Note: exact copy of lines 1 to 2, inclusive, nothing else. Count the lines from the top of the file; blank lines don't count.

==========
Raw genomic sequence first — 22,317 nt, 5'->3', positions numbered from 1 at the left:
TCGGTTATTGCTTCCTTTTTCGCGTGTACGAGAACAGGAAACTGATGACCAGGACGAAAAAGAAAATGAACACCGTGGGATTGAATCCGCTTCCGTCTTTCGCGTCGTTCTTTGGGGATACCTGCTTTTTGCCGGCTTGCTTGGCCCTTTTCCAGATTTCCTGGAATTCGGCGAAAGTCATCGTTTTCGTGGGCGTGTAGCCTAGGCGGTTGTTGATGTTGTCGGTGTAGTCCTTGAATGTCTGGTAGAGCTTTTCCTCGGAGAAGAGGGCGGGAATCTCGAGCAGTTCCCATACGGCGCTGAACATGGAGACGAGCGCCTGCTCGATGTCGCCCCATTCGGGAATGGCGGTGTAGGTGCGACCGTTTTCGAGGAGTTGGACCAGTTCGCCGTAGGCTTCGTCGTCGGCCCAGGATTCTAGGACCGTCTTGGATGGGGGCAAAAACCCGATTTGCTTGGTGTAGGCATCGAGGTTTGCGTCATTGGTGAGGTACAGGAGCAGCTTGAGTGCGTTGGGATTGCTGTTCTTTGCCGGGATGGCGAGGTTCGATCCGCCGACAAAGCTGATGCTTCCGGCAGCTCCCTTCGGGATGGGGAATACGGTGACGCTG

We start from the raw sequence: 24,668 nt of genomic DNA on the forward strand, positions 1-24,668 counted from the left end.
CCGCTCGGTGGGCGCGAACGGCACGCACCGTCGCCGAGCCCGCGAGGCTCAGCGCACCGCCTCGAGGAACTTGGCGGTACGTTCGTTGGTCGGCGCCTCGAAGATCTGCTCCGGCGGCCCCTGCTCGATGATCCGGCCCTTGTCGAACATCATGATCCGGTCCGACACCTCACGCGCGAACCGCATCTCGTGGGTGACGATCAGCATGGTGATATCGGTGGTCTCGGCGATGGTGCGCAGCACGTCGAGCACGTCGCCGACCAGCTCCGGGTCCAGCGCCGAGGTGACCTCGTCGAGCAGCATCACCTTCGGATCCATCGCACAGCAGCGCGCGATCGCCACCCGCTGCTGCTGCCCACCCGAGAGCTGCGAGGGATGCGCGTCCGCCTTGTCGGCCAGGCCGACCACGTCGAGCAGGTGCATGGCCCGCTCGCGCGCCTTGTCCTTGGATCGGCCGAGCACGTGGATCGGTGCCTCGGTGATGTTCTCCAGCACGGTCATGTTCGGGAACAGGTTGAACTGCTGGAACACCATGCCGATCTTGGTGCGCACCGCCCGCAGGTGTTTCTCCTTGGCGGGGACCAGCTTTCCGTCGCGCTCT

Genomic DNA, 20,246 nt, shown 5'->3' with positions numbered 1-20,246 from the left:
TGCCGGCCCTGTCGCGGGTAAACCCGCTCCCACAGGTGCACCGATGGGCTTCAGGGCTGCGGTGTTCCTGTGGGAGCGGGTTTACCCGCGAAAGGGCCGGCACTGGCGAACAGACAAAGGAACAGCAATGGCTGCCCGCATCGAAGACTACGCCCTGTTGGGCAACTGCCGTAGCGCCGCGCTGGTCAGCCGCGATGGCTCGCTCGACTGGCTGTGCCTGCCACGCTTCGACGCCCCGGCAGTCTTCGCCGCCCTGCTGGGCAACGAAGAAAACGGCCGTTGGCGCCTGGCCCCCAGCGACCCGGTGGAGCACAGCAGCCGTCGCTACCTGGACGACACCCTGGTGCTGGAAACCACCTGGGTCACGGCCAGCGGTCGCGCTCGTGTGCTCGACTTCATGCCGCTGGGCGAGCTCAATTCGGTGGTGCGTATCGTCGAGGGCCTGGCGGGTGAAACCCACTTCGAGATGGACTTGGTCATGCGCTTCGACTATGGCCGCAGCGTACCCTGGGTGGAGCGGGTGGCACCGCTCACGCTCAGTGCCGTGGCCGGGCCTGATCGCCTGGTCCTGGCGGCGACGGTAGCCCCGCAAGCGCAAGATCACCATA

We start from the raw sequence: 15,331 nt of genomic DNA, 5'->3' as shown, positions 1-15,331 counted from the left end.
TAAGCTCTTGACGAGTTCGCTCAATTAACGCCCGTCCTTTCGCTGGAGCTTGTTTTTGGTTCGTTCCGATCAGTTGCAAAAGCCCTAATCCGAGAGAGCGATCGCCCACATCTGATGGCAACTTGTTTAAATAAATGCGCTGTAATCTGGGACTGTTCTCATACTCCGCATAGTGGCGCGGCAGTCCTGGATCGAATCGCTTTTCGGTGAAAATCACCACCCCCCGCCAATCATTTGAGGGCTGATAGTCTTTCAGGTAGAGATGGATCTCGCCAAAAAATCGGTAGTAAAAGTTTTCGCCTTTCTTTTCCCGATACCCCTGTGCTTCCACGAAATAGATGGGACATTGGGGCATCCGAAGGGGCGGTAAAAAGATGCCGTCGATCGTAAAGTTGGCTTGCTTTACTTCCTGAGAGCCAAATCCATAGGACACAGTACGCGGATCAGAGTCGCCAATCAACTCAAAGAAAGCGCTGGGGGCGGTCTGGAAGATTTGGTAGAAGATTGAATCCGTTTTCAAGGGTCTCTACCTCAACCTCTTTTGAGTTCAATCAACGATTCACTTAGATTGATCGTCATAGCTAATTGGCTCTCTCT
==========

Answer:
Raw genomic sequence first — 22,317 nt, 5'->3', positions numbered from 1 at the left:
TCGGTTATTGCTTCCTTTTTCGCGTGTACGAGAACAGGAAACTGATGACCAGGACGAAAAAGAAAATGAACACCGTGGGATTGAATCCGCTTCCGTCTTTCGCGTCGTTCTTTGGGGATACCTGCTTTTTGCCGGCTTGCTTGGCCCTTTTCCAGATTTCCTGGAATTCGGCGAAAGTCATCGTTTTCGTGGGCGTGTAGCCTAGGCGGTTGTTGATGTTGTCGGTGTAGTCCTTGAATGTCTGGTAGAGCTTTTCCTCGGAGAAGAGGGCGGGAATCTCGAGCAGTTCCCATACGGCGCTGAACATGGAGACGAGCGCCTGCTCGATGTCGCCCCATTCGGGAATGGCGGTGTAGGTGCGACCGTTTTCGAGGAGTTGGACCAGTTCGCCGTAGGCTTCGTCGTCGGCCCAGGATTCTAGGACCGTCTTGGATGGGGGCAAAAACCCGATTTGCTTGGTGTAGGCATCGAGGTTTGCGTCATTGGTGAGGTACAGGAGCAGCTTGAGTGCGTTGGGATTGCTGTTCTTTGCCGGGATGGCGAGGTTCGATCCGCCGACAAAGCTGATGCTTCCGGCAGCTCCCTTCGGGATGGGGAATACGGTGACGCTG